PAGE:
Sunday, May 28, 2017

Living Between Expectation & Experience



Rev. Dr. Harold Trulear spoke to Lansdowne Baptist Church about how we may assist individuals who have been incarcerated and their families. It is an important and powerful message. He also has something to say to those who would dismiss prisoners as "bad people" who should be ignored. Please watch.

At the end of the sermon, Rev. Dr. Trulear invited individuals with family members in prison to come forward for a prayer. This was a powerful moment for everyone as ten people came forward. One person was in tears, feeling until that moment that she was suffering alone. That prayer is not recorded here as those people were not asked in advance if they cared to be filmed.

Friday, February 17, 2017

Relief for Local Fire Victims: Collection Saturday, February 18th, 2017

Click on photo to enlarge and read details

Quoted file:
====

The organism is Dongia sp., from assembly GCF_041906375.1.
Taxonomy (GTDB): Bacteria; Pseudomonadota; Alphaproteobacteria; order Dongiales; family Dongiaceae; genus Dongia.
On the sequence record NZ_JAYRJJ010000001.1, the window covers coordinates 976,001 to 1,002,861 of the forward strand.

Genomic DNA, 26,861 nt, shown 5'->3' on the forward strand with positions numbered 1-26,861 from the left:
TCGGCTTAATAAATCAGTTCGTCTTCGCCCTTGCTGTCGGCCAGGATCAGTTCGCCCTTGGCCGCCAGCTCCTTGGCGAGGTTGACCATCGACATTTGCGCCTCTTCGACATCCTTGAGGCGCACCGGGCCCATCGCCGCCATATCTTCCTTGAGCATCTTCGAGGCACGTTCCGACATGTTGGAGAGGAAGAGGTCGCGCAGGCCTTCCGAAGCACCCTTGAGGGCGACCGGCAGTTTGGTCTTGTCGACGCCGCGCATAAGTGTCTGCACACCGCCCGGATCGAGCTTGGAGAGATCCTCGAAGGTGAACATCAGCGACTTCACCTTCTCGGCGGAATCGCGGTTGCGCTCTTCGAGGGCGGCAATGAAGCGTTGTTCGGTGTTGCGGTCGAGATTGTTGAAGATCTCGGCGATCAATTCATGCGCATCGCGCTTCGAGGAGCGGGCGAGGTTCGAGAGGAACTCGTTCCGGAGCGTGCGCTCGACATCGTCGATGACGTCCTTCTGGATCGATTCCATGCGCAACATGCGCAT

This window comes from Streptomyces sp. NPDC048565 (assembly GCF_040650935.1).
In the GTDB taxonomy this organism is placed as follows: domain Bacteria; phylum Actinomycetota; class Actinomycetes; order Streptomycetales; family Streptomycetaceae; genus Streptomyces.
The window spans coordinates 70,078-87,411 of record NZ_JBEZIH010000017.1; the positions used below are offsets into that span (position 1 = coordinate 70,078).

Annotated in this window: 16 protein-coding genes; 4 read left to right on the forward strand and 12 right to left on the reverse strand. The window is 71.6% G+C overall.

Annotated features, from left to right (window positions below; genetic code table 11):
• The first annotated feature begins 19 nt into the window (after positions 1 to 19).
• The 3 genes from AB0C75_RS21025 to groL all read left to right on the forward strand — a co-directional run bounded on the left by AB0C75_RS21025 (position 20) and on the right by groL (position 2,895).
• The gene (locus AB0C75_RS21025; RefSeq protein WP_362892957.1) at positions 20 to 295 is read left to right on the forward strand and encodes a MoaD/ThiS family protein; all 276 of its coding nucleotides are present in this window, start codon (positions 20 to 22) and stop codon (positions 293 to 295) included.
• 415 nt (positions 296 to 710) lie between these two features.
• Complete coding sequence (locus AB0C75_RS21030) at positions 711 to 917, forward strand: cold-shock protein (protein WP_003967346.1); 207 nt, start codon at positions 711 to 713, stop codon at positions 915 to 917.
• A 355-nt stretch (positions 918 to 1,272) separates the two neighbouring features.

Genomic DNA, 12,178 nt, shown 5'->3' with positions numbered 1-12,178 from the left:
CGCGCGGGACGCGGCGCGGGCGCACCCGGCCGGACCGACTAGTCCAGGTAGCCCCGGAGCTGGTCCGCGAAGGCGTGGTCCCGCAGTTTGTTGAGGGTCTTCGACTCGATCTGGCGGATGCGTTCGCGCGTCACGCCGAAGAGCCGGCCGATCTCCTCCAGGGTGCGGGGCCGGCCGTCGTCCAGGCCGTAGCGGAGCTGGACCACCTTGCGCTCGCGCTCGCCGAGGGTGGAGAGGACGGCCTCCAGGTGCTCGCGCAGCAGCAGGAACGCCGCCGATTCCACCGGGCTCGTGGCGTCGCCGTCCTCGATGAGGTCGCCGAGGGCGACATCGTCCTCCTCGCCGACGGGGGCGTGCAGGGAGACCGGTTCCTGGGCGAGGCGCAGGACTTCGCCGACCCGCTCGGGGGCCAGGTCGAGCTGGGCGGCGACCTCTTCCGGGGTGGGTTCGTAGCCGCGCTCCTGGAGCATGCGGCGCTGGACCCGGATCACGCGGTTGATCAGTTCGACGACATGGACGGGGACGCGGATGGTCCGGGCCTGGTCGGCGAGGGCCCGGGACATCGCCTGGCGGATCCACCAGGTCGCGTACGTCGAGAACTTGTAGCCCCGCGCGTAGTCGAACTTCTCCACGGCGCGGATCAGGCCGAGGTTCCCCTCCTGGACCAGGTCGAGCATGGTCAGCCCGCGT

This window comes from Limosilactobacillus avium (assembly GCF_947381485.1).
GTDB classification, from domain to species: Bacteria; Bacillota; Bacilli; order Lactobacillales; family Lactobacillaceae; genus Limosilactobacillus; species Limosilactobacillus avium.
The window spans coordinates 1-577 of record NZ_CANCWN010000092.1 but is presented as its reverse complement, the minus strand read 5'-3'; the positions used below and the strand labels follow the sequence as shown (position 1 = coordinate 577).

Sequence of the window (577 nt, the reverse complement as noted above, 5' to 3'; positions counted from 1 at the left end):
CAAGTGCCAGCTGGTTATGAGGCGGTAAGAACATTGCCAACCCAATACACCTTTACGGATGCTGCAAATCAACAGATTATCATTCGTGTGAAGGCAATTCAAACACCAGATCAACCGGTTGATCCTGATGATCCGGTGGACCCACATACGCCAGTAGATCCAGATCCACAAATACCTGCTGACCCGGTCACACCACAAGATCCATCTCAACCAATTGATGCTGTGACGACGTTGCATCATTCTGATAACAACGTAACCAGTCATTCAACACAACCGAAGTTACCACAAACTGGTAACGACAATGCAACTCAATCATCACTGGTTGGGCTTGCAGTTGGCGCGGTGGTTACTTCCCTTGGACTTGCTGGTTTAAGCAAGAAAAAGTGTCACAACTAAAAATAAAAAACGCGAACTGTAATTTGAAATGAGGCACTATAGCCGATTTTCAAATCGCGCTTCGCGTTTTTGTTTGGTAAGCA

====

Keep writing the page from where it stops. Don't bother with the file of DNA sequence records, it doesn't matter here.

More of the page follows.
Bell Avenue Elementary Auditorium is collection site at 1000 Bell Avenue, Yeadon, PA.

Update: I arrived at the collection site at 1:00 p.m. Saturday. The busy crew there had received a great turn out from the community and the family will have clothes and children's toys to replace what was lost. I was very pleased when a woman dropped off clothing at Lansdowne Baptist in response to this notice. The Yeadon emergency service personnel will be collecting additional donations on Monday if you are still looking to participate.

Update 2/21/17: You can donate money to the families impacted as well. See the following:

Monday, November 7, 2016